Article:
Fiscus scores game winner, helps MSU advance in Big Ten Tournament
In a tied game, it’s the most mortifying situation for a defender in soccer — a wide open net. For junior defender Jimmy Fiscus, the open net just so happened to appear on the attacking end, but that didn’t make the situation any less frightening.
“It’s all going through your head, it’s like, ‘Oh if I miss this, everyone’s going to hate me,’” Fiscus said. “It’s just going to be your fault. I don’t think I could have missed that wide open with the head.”
Fiscus wasn’t afraid of scoring his first goal of the season — he was afraid not to. After sophomore attacker Ryan Sierakowski’s booming shot was tipped off the post by Penn State goalkeeper Evan Finney — who displaced himself and freed Fiscus from four yards out in the process of making a miraculous save — there was only one course of action for the center back.
Bowing down his head and hitting the ball into the center netting, Fiscus won MSU its f against Penn State. Although MSU had dominated the entire game, the 75th minute header finally unfettered the Spartans for the permanent lead.
“If it was with his foot, I don’t know if he would have put it in,” MSU head coach Damon Rensing said. “But Jimmy’s much better with his head, so that’s probably what was the difference for him.”
The goal and win topped off a week to remember for Fiscus, who was . Another awardee was not to be outdone, however, as Big Ten Freshman of the Year Giuseppe Barone celebrated his success with a technically proficient goal.
“We just wanted to come in as a team and play,” Barone said. “That stuff will come that doesn’t really matter right now. We’re just focused on our goal as a team right now.”
In the 19th minute of the game, Barone validated all of the praise and shed any extra pressure. On an explosive attack from MSU, Sierakowski slipped his way past two defenders for a clean shot on goal. Slightly too direct, Sierakowki’s attempt was patted away by Finney, who for the first of two times was the malefactor only through a lack of clearance.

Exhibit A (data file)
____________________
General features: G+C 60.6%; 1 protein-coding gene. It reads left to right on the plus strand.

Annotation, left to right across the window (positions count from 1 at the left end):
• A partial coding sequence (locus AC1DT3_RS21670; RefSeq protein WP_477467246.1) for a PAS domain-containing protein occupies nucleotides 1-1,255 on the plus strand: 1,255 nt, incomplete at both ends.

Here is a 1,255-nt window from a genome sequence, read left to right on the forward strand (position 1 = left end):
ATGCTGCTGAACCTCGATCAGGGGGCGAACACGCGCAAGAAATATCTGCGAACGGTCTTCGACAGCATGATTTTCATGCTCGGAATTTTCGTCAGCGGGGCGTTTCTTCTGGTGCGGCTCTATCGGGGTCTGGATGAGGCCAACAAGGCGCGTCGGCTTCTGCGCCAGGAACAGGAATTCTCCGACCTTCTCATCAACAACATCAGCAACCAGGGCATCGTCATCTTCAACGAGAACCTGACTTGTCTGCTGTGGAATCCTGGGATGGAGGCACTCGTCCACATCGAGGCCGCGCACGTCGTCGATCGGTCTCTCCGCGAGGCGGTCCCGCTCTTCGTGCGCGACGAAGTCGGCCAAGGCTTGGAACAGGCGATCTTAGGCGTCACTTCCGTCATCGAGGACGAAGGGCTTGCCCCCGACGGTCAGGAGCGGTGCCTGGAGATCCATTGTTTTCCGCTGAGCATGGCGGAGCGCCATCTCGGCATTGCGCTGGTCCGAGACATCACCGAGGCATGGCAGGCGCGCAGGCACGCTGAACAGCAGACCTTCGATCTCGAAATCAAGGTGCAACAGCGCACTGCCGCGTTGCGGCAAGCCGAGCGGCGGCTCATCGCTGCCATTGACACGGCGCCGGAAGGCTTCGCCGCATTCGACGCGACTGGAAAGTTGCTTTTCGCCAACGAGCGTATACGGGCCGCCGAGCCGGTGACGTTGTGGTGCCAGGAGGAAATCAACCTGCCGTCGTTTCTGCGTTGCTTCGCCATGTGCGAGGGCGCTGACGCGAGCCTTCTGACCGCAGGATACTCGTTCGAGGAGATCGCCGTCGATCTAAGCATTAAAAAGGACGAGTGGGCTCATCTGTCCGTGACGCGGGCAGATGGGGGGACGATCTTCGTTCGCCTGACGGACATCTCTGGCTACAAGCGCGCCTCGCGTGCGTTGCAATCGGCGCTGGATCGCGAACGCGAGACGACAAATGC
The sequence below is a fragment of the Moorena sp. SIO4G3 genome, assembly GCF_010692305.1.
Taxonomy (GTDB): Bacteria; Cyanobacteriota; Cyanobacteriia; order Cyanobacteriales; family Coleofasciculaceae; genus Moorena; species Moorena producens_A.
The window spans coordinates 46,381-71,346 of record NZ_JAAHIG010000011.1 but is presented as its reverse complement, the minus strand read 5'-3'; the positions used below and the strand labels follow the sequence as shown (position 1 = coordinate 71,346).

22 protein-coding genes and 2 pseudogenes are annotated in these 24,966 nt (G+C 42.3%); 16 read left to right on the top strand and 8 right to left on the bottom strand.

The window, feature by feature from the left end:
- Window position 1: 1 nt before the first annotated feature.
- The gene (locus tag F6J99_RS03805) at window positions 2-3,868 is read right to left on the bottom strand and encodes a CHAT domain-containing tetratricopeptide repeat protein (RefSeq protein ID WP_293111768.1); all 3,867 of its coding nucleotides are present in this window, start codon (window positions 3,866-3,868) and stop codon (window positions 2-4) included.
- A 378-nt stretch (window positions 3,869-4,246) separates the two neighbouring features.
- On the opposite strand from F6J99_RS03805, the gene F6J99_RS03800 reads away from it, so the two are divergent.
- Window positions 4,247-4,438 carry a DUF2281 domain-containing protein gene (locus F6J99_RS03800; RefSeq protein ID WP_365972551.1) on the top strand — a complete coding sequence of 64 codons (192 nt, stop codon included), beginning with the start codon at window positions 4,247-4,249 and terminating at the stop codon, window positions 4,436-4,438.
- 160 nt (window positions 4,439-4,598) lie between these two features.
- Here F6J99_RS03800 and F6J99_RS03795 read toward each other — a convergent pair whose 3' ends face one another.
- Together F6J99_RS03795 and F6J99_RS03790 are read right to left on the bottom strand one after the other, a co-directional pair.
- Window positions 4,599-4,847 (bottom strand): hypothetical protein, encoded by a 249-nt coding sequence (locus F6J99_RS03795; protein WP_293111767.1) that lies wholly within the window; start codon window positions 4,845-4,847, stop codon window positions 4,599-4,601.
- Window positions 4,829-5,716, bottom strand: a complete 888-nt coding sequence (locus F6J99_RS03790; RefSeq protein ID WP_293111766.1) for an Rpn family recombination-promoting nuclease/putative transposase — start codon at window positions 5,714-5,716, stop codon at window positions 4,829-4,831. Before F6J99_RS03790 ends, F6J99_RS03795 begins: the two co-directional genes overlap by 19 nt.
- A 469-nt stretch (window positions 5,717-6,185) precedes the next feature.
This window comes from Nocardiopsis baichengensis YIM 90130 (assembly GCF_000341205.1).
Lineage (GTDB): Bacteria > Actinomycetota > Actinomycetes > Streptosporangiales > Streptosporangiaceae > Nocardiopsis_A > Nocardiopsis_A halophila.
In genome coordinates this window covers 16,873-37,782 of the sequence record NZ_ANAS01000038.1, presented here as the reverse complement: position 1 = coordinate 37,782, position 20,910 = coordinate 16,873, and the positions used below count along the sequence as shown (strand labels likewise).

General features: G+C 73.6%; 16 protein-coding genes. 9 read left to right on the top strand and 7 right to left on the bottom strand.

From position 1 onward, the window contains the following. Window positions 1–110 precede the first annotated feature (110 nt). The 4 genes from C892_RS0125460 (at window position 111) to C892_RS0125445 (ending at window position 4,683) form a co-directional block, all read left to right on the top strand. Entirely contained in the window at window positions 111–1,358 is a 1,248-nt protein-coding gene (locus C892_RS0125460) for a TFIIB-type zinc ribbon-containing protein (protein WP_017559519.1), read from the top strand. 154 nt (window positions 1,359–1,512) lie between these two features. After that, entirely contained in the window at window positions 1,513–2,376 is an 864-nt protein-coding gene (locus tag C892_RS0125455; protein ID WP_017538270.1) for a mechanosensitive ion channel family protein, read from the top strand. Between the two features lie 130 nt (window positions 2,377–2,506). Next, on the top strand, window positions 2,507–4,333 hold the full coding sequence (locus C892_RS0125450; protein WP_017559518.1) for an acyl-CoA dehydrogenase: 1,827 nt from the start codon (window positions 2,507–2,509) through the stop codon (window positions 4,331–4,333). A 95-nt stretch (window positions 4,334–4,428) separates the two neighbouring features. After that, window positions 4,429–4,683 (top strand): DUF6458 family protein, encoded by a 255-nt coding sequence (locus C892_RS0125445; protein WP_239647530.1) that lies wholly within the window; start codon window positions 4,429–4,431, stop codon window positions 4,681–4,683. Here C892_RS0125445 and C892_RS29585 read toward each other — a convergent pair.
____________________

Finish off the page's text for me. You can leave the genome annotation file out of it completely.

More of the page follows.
After the ball pitched around the central box, junior midfielder Ken Krolicki finally played a controlled lay-off to Barone. Running directly onto the hit 18 yards away, Barone placed a polished, side-footed finish in the right corner.
“Kenny (Krolicki) played the ball off nice to me, and I just hit it outside of the right,” Barone said.
In the past week, eight MSU members were honored by the Big Ten for their contributions this season, including Barone and Fiscus. For all of the publicity bequeathed onto MSU players, however, the team had set its priorities straight ahead, for Penn State had defeated them 1-0 earlier in the season in a double-overtime thriller.
“Giuseppe is one of the best freshmen, not just in the Big Ten but in the country and he played again like that today,” Rensing said. “Ryan (Sierakowski) is one of the best forwards, not just in the Big Ten, but in the country, and he played like that. Guys like Kenny (Krolicki), Fiscus and Jimmy Hague — all of them stepped up. We’ve got several other guys like (Brad) Centala and (Michael) Pimlott who don’t get a bunch of accolades, but they’ve been really good... We’ve got a good team, and it’s a good group. But we’re smart enough to know that there’s a lot of other really good teams out there, and Penn State is one of them.”
After Penn State had tied the game 1-1, courtesy of a marksman free kick from leading goalscorer Connor Maloney, the Spartans knew overtime was off the table. Pushing forward, they slung 13 shots in on the day, forcing five saves from Finney. They needed to score if they wanted to extend their Big Ten season.
Just as importantly, though, MSU constricted Penn State’s opportunities. Following halftime, the Spartans allowed just one shot — part of only four total in the game.
“We were kind of iffy about the restart goal that they had,” Fiscus said. “It just drove us — defend harder, be smarter and put our lives on the line.”
In addition to the complementing vivacity with the first Big Ten Tournament game at DeMartin Stadium, the game was a bit of a replay. In last year’s Big Ten Tournament play-in, Penn State defeated MSU 2-1. The Spartans were anxious to relive a repeat.
“You’ve got two highly competitive teams,” Rensing said. “Seasons can end, so that’s difficult. There’s emotion, but, you know, you can play with that edge, you just got to be able to relax and execute too, and I thought that’s what our guys did very well.”
The advancement in the tournament strengthened MSU’s case for an NCAA playoff spot, but a Big Ten championship would seal it. As of Sunday, MSU was ranked No. 15, with a 13-4-1 overall record and a top-25 RPI.
“Thirteen (wins), I think our RPI is somewhere in the teens, those things you’ve got a good win at Notre Dame, you’ve got some other quality results ... You know, we’ll see how that all plays out,” Rensing said. “But right now, we’ll just look forward to playing the winner of Michigan and Maryland.”
The Spartans will travel out to College Park, Md. to play No. 1 Maryland in the Big Ten Tournament semifinals on Friday, with the winner advancing to the Big Ten Tournament championship. Game time is set for noon.